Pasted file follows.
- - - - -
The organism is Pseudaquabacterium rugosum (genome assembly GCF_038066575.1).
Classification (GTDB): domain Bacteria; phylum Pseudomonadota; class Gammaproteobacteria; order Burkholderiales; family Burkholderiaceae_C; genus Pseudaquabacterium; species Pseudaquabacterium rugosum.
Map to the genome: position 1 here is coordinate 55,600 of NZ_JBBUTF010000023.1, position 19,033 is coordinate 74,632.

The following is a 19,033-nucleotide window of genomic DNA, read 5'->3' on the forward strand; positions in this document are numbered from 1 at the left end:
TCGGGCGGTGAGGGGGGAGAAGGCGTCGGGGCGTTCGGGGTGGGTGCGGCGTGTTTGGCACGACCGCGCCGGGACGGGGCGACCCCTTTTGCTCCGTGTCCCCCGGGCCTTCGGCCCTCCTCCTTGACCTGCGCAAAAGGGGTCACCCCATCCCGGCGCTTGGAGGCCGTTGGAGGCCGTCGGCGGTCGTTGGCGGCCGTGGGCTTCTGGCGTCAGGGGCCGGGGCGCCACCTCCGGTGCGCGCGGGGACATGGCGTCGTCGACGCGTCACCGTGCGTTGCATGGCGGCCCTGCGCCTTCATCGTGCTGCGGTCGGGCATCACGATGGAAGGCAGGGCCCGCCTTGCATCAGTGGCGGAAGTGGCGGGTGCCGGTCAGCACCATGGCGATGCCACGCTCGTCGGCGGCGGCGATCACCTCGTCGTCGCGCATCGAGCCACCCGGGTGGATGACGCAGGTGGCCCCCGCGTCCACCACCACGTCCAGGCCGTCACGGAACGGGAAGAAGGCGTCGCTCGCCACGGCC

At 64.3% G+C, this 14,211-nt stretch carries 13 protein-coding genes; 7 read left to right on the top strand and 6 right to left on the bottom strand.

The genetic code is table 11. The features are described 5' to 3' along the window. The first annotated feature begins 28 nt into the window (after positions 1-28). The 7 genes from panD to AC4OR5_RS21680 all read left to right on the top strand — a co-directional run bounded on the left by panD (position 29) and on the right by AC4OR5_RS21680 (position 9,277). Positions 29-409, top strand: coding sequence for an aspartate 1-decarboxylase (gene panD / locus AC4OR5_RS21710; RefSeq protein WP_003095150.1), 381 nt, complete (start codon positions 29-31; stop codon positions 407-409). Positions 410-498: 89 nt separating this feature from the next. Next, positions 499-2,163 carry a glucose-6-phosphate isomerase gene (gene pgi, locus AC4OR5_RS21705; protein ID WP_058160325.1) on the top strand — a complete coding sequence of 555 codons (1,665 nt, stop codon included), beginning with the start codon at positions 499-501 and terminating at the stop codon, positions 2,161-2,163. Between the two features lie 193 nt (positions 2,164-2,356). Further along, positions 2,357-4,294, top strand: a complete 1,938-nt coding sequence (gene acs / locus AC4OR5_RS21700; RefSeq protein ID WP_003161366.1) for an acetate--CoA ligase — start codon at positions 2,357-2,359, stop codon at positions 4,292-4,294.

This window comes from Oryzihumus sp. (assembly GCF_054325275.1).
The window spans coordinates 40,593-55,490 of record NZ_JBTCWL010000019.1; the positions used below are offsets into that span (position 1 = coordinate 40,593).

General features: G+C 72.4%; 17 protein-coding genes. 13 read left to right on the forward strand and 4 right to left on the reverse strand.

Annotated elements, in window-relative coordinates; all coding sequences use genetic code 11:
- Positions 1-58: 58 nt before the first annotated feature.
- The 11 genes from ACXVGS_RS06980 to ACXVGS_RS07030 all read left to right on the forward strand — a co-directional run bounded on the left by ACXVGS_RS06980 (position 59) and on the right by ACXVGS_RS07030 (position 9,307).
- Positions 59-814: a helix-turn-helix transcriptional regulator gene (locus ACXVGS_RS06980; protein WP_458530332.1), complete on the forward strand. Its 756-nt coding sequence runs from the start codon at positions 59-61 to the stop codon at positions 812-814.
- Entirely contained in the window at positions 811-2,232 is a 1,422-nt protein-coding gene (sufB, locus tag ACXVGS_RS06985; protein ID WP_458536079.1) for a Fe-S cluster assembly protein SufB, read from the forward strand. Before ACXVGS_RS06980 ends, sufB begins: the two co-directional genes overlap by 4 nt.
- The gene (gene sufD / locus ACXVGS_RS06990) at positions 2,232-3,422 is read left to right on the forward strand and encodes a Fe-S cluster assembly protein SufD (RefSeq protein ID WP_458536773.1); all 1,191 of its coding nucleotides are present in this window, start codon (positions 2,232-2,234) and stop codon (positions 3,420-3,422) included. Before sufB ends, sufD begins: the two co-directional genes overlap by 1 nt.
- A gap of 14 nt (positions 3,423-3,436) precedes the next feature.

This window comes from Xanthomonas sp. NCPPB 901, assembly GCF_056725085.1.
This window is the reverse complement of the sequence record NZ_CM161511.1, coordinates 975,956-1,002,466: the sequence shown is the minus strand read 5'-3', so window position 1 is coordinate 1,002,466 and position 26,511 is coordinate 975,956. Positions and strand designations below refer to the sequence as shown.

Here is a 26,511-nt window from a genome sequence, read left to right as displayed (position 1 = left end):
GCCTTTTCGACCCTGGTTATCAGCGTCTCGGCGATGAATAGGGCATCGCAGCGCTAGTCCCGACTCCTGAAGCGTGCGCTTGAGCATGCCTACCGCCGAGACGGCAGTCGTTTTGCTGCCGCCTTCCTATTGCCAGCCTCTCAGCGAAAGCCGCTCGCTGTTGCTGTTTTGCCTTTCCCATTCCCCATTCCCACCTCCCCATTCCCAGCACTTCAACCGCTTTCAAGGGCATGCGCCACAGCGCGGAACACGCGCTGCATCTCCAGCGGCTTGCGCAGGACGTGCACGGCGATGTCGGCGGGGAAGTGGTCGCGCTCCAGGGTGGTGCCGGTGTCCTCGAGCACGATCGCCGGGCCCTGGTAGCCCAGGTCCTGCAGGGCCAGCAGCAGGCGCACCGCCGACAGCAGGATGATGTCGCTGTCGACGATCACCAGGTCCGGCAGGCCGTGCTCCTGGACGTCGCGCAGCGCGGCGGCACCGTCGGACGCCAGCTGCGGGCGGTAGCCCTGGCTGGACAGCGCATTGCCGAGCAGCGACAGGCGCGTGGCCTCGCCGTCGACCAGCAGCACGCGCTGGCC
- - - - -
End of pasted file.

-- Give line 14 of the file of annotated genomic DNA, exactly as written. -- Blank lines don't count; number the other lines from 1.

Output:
- Positions 59-814: a helix-turn-helix transcriptional regulator gene (locus ACXVGS_RS06980; protein WP_458530332.1), complete on the forward strand. Its 756-nt coding sequence runs from the start codon at positions 59-61 to the stop codon at positions 812-814.